‘They shouldn’t be forgotten’: Sunnyside memorial stands to honor veterans past Nov. 11
SUNNYSIDE, Wash. — Sunnyside community members came together at the Jerry Taylor Veterans Plaza on Friday morning to support veterans with American Legion Post 73 as they dedicated the two newest installations.
The addition of one granite wall featuring the preamble to the Declaration of Independence and another with the Star-Spangled Banner brings the total number of walls up to 22 — enough to cover the length of a city block.
“We tried to make this a veterans memorial like no other in the United States,” said Greg Schlieve, post commander for American Legion Post 73. “I don’t think you’ll find another one like it.”
Schlieve said it was designed to go beyond a memorial to thank veterans for their service, to something that would make people stop, think and forget their plans for the rest of the day as they remembered all the people who have fought and died for their country.
“A few are famous heroes, but most were not,” Schlieve said. “Most were just ordinary citizens who answered the call of duty when it came.”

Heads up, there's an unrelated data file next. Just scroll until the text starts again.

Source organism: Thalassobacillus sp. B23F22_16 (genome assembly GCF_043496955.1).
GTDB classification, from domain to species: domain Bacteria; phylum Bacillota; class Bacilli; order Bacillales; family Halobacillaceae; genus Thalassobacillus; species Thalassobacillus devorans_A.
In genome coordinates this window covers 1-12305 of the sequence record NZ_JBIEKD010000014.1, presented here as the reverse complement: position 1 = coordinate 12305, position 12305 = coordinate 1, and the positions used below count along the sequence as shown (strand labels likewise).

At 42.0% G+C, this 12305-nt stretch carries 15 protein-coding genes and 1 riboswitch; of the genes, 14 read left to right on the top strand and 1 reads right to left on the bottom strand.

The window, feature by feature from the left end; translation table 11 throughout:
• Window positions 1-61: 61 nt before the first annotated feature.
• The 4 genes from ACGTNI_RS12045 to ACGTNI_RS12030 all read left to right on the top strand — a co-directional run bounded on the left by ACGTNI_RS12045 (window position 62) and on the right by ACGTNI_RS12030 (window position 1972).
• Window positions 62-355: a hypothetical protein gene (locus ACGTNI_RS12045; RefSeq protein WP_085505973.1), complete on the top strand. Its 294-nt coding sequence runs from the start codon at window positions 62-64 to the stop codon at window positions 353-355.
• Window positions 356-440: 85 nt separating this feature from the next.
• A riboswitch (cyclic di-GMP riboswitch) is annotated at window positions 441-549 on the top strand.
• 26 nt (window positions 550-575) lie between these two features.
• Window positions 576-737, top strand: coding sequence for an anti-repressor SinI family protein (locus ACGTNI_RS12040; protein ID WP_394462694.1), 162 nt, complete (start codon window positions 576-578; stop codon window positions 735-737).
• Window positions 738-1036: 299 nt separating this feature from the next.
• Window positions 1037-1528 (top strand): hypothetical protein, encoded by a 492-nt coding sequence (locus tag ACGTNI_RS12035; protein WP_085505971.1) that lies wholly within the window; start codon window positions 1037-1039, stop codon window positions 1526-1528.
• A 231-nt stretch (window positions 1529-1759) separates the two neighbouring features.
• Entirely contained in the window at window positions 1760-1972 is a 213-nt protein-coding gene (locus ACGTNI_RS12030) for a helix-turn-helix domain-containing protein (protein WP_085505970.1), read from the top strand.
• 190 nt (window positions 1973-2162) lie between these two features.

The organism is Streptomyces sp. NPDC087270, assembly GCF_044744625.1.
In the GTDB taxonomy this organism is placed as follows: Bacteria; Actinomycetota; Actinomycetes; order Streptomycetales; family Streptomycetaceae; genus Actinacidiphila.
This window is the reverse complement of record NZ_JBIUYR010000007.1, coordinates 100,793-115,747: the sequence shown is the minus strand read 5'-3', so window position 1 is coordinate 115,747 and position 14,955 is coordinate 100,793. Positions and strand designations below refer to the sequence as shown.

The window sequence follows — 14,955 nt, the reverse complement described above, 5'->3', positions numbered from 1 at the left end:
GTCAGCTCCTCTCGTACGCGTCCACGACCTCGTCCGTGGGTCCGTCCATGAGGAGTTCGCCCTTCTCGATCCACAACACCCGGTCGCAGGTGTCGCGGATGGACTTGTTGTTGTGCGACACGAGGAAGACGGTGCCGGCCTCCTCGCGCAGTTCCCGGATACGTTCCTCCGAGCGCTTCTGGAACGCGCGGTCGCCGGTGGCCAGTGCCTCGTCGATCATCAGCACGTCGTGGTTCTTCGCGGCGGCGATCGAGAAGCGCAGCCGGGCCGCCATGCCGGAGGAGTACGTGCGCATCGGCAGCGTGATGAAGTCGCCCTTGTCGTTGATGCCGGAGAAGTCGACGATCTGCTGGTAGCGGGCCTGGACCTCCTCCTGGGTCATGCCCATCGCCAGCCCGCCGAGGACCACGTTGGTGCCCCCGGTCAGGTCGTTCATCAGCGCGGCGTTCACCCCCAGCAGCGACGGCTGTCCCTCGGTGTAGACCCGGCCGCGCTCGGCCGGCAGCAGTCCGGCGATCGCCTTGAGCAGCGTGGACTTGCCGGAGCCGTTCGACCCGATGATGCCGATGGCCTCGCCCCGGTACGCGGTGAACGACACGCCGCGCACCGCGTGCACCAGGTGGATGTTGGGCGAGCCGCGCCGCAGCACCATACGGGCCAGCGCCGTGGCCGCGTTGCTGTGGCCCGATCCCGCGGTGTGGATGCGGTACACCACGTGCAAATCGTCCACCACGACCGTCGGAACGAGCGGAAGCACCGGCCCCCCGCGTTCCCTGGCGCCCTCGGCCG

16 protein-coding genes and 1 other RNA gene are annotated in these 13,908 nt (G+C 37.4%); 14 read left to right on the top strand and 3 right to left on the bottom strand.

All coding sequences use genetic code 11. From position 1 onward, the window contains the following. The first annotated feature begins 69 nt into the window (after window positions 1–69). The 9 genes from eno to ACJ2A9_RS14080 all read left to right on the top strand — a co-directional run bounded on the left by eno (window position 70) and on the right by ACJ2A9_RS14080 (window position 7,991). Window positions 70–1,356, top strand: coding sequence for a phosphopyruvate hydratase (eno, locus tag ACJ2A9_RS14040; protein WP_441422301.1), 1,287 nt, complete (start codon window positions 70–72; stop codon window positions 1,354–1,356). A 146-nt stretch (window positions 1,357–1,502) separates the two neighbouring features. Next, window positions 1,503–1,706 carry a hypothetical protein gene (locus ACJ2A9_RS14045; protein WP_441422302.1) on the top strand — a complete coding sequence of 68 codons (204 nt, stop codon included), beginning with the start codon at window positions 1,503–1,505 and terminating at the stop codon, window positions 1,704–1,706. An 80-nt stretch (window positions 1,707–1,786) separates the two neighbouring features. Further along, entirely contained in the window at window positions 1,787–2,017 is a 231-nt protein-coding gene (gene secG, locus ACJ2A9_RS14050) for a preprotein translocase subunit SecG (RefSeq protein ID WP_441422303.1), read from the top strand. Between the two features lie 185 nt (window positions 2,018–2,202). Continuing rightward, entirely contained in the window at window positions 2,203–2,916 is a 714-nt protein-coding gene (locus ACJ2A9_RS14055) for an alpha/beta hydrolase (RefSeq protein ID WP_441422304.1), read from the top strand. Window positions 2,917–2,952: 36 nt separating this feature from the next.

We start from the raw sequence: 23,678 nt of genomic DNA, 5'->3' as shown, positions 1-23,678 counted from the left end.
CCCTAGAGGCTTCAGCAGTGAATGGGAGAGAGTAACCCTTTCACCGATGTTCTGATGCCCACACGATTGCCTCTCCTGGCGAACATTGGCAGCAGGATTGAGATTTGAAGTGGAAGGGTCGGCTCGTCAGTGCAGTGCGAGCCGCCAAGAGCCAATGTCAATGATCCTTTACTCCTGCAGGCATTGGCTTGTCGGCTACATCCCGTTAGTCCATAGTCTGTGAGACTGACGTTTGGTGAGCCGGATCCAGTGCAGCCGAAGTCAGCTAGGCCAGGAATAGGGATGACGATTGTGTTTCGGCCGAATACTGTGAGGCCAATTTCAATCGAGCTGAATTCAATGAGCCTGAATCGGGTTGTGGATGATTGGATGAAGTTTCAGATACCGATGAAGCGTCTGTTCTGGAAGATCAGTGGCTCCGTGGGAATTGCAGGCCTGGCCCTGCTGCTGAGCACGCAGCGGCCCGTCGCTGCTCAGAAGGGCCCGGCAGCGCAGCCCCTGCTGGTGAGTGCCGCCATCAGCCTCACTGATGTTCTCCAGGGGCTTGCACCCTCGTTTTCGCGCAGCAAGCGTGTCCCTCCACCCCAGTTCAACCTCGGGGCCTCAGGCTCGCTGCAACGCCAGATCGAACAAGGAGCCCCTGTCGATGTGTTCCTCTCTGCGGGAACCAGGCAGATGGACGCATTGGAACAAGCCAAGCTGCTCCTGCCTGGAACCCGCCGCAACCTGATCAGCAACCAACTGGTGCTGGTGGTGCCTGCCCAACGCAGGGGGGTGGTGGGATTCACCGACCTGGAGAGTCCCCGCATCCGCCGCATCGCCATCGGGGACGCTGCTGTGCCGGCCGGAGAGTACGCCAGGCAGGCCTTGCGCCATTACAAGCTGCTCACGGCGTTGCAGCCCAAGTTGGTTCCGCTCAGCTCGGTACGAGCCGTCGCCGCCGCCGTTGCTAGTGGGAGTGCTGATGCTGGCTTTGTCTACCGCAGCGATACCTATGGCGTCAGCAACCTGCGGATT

Many of the walls installed at the veterans plaza bear the names of people from the Sunnyside community who answered that call and gave their lives to protect their family, friends and neighbors.
“I lost 15 men in my company in Vietnam in the short time I was there and it means a lot to honor them, to remember their names and see their names written in stone for all eternity,” Schlieve said. “They shouldn’t be forgotten. That’s what it’s all about — not to forget.”
The memorial doesn’t go away after Veterans Day and neither do the men and women it was designed to honor; during the other 364 days of the year, many veterans struggle with post-traumatic stress disorder, find themselves living on the streets or lack access to medical care.
“You have to go clear to the Walla Walla VA hospital to find a halfway decent veterans hospital in this area and it’s understaffed and underfunded,” Schlieve said. “I think more than anything, veterans would know the nation cares, if their hospitals were not the oldest buildings in the nation.”
Schlieve said for everyday citizens, the best way to show appreciation is to thank veterans for their service, show up to events honoring veterans and teach their children to do the same, with honor and respect.
“On this day, we stop to honor those who have fought in America’s wars,” Schlieve said. “We will forever be indebted to them — a debt that cannot be repaid.”
Anyone wanting to honor a veteran who has passed on or one who’s still with us can purchase a plaque with their name on it to add to one of the walls listing “America’s Defenders of Freedom.” For more information, contact Greg Schlieve at firstname.lastname@example.org.
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